Early evaluation of coronary artery disease (CAD) in asymptomatic patients with severe aortic stenosis (AS) and risk factors for CAD should be incorporated into practice and guidelines to ensure that timely aortic valve replacement (AVR) and CABG is performed before ischemic myocardial damage occurs, recommended authors of a study in the Feb. 26 issue of the Journal of the American College of Cardiology.
Current guidelines recommend bypass of all significant stenoses at the time of AVR, with evidence level C (J Am Coll Cardiol 2008;52:e1-e142). However, the addition of CABG to AVR is associated with elevated short- and long-term mortality (J Card Surg 2009;24:637-643). This association may be causal (e.g., by increasing myocardial ischemic time) or simply a marker for a high-risk patient profile, according to the study authors, who added that clarifying this may lead to more targeted diagnostics, therapy and chronic disease management.
In this study, Jocelyn M. Beach, MD, of the Cleveland Clinic, and colleagues sought to contrast risk profiles and compare outcomes of patients with severe AS and CAD who underwent AVR and CABG with those of patients with isolated AS who underwent AVR alone.
From October 1991 to July 2010, 2,286 patients underwent AVR and CABG and 1,637 AVR alone. The researchers developed a propensity score and used it for matched comparisons of outcomes (1,082 patient pairs). They performed analyses of long-term mortality for each group, then combined them to identify common and unique risk factors.
Patients with AS and CAD versus isolated AS were older, more symptomatic and more likely to be hypertensive. The patients with the additional disease burden had lower ejection fraction and greater arteriosclerotic burden but less severe AS, the authors reported. Hospital morbidity and long-term survival were poorer (43 percent vs. 59 percent at 10 years).
Both groups shared many mortality risk factors; however, early risk among patients with AS and CAD reflected effects of CAD; late risk reflected diastolic left ventricular dysfunction expressed as ventricular hypertrophy and left atrial enlargement. Patients with isolated AS and few comorbidities had the best outcome, those with CAD without myocardial damage had intermediate outcome equivalent to propensity-matched isolated AS patients, and those with CAD, myocardial damage and advanced comorbidities had the worst outcome.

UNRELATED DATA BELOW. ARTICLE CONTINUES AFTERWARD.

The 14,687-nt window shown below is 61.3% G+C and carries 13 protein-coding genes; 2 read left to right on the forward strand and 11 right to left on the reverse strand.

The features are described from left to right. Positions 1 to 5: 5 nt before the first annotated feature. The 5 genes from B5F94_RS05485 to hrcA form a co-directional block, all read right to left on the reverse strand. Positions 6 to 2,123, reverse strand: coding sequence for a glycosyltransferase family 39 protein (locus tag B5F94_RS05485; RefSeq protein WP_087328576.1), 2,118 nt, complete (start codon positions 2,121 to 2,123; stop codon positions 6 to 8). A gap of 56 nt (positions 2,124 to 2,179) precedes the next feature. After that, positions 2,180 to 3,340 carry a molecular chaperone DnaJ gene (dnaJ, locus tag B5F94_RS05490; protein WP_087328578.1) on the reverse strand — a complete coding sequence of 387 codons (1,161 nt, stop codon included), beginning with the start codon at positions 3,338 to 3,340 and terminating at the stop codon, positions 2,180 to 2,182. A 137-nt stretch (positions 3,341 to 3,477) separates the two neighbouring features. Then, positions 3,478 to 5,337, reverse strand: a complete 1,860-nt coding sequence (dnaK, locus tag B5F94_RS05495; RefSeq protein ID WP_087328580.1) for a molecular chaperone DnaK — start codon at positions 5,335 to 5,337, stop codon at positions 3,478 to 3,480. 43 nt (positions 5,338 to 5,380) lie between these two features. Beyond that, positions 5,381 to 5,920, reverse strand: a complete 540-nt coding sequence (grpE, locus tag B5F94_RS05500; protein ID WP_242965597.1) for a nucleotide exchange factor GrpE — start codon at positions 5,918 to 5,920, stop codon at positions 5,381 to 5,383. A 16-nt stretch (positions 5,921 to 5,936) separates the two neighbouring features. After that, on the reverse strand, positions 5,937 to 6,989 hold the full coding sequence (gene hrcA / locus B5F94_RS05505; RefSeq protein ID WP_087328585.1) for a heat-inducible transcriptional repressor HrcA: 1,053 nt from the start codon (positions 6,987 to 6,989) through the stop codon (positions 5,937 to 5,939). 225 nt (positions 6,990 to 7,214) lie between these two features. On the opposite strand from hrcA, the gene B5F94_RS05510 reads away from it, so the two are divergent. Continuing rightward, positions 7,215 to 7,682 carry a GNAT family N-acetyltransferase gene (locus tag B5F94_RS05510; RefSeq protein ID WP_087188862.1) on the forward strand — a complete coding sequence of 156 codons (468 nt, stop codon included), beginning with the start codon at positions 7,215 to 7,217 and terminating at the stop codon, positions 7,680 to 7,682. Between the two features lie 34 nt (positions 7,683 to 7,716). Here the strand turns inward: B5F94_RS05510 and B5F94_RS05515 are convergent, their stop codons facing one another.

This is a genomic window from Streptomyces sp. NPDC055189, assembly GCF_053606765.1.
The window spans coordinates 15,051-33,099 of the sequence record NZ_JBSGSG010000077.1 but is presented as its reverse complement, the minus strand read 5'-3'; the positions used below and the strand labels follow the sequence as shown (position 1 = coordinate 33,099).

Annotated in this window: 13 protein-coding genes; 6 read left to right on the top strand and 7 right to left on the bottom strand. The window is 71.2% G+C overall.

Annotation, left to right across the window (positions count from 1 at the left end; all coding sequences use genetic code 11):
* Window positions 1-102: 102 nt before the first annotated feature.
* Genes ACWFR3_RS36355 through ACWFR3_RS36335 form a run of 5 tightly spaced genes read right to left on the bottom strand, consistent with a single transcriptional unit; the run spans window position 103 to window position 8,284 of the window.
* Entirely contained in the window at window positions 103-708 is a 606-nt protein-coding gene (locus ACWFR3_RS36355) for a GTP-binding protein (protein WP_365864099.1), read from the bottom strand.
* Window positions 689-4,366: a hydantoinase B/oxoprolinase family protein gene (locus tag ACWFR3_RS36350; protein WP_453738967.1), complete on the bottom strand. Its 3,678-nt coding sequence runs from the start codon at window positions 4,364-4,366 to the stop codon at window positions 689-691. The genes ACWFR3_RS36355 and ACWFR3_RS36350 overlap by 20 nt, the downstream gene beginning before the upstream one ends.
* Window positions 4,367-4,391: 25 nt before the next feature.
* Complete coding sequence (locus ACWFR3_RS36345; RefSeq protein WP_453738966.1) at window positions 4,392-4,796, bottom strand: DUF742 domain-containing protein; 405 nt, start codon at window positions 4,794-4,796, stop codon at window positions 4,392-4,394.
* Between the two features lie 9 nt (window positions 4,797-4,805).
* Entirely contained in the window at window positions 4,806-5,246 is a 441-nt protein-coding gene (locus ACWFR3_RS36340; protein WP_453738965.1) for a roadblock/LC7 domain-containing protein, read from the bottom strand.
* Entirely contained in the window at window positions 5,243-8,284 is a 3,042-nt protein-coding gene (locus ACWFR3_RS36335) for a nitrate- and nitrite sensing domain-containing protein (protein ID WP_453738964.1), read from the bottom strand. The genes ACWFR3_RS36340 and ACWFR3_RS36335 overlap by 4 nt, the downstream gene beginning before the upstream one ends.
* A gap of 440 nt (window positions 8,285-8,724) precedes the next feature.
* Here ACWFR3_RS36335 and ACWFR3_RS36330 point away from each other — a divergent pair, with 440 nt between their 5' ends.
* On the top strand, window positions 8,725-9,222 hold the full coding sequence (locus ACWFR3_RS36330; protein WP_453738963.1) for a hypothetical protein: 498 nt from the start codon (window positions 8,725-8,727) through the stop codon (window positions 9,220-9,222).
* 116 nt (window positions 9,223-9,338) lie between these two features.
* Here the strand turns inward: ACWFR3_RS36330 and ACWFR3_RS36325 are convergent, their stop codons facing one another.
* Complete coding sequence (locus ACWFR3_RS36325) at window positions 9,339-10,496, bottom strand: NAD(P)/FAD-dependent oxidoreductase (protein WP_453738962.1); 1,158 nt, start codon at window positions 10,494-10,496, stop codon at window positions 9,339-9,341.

The researchers reported that further analyses using propensity matching clearly identified distinct patient subgroups with differing prognosis. The first comprised patients with isolated AS who had the best outcome and whose survival was adversely affected by left ventricular hypertrophy and diastolic dysfunction. The second comprised patients with CAD without evidence of ischemic myocardial damage. These patients had outcomes similar to those with isolated AS and similar non-CAD comorbidities. The third group comprised patients with severe AS and CAD and ischemic damage and multiple comorbidities, unlike patients with isolated severe AS. They had the poorest survival, despite the least degree of AS.
Based on their findings, Beach et al concluded that the “common practice of advocating delay of surgery for patients with AS in order to avoid anticoagulation associated with mechanical prostheses can adversely affect long-term survival because of the potential for myocardial ischemic damage.”
“Elderly patients with AS and risk factors for CAD should be considered for active investigation of CAD before evaluation for AVR,” the researchers recommended. “In contrast, patients with poor functional status and advanced comorbidities may be best served with medical management alone.”
This work was supported by awards from the American Heart Association and support from the Donna and Ken Lewis Chair in cardiothoracic surgery and the Kenneth Gee and Paula Shaw, PhD, Chair in heart research.